There's always something going on at Village Idiot Pub, where drink specials abound and live music takes the stage each weekend. A menu of pub grub tempts diners with starters such as lobster wontons and mac 'n' cheese wedges, along with beefy burgers topped with bacon and jalapeños. For finger-licking eats, the pub also prepares chicken wings in 11 sauces, from trademark buffalo to the super-spicy atomic.
Pool players of all ages and skill levels can find all the right angles at VIP Billiards’ 20 pool tables seven days a week. When not sinking shots into the spot’s 120 pockets, cue hands keep busy with bottles of beer or a cocktail from the full-service bar, and all patrons can pass the time between games by throwing darts, sending ping-pong balls careening across tables, or using the WiFi to look up pro tips for applying chalk. VIP Billiards also opens up its space and all the attendant green felt surfaces for private parties, fundraisers, and APA league teams.
O’Reilly’s flame-wielders dish up an eclectic menu of traditional Irish-pub fare amid fetching period décor and games fit for the whole family. Imbue taste buds with the savory flavors of a twice-baked shrimp potato ($7.48) before unbridling a gallant fleet of forks upon a legion of irish-sausage links straddled with mashed potatoes and sautéed onions ($14.98). Or invoke the Earl of Sandwich without donning a fluffernutter-encrusted crown by perusing O’Reilly’s selection of handheld eats, which includes the succulent short-rib grilled-cheese sandwich slathered in horseradish sauce ($10.48) and the Bookmaker—a robust layering of filet mignon, sautéed onions, and mushrooms ($13.48). Homemade by O’Reilly’s crack chefs, the strawberry-rhubarb cobbler robes itself with regal dollops of whipped and sweetened Jameson butter ($4.98).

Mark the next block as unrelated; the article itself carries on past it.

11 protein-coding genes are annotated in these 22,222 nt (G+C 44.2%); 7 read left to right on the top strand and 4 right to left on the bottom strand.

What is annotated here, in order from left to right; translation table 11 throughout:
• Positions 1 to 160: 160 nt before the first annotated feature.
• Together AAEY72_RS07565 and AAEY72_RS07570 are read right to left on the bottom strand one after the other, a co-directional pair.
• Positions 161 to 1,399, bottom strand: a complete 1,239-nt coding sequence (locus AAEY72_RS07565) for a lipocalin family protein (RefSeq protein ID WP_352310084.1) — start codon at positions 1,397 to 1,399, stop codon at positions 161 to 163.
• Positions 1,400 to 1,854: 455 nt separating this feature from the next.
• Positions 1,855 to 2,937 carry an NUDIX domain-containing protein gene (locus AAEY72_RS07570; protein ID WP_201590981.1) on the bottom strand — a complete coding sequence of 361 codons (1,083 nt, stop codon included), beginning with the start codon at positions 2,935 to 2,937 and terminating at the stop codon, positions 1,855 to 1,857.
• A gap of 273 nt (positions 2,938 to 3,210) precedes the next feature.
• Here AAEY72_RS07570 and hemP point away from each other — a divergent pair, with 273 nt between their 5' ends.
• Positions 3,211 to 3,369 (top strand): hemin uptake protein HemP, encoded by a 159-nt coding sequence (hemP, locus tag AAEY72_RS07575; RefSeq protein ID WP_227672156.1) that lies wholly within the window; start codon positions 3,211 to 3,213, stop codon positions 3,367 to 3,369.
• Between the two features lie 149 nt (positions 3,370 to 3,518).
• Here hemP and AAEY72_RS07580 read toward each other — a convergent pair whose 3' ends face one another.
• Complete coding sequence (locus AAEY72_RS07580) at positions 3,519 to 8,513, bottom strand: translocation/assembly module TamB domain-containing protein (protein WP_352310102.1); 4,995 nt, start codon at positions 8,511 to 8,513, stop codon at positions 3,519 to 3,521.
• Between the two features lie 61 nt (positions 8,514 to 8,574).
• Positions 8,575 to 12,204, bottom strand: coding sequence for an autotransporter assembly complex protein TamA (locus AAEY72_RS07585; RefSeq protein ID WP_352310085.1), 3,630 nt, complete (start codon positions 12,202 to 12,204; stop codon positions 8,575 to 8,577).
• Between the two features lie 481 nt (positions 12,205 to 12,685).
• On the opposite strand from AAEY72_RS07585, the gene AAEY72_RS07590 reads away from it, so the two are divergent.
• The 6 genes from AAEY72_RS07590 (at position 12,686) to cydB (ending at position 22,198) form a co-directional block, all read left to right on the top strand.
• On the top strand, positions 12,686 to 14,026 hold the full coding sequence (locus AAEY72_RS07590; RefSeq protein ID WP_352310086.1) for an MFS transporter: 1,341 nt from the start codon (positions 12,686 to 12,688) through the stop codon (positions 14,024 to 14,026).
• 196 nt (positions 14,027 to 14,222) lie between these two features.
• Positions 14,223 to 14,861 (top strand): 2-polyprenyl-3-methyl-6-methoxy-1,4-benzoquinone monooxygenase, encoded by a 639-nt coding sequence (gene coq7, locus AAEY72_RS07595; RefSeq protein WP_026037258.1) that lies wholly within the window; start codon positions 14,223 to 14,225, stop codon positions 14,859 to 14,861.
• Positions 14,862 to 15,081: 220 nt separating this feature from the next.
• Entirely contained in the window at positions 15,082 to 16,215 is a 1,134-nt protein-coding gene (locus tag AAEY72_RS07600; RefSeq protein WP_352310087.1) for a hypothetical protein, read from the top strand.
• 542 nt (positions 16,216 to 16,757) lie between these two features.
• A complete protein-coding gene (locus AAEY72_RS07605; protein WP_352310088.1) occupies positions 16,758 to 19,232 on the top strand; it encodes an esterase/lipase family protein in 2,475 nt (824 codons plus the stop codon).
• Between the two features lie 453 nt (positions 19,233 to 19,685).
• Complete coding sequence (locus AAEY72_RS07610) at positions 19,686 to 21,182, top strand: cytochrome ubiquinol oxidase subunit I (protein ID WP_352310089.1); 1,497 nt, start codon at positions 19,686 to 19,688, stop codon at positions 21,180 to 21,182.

Much like many plates of food and bottles of fine wines at Blend Restaurant, the restaurant's ownership is shared. Restaurateurs Jimmy Pace and Tommy Quinn join forces with Chef Mike, whose rampant creativity transforms familiar ingredients into unusual eats. The chef serves pig wings with buffalo and asian style sauces, beef short ribs braised in Madeira demi glace, and Chilean sea bass with romesco sauce. He pairs these eats with an equally impressive array of wines, his list ripe with Napa Valley vintages and international varietals from Italy, Germany, and Argentina.
Executive chef and owner Matthew Guiffrida infuses contemporary fare with an innovative spirit in Muse Restaurant & Aquatic Lounge’s menu, which has been lauded in the New York Times. Not Ya Mama’s meatballs ($12) dress up the savory spheres in four varieties: Asian-style with sweet-and-spicy chili sauce, Italian-style with pomodoro sauce and shaved parmesan, a Thanksgiving-inspired treatment with a cranberry and caramelized-vidalia-onion compote, and standard swedish. Upscale couch potatoes can surround themselves with elegance without sneaking into a king's blanket fort as they feast on The T.V. Dinner, which consists of milk-fed-veal meat loaf with grilled portobellos and homemade ketchup glaze ($26). The Breakfast 4 Supper cloaks black-pepper-and-parmesan french toast with chipotle-maple syrup, served alongside sweet-potato corned-beef hash, a poached egg, and béarnaise sauce ($24). Simply Grilled entrees give new york strip or Atlantic salmon a more minimalist treatment and an entourage of garlic-infused whipped potatoes and grilled asparagus ($29).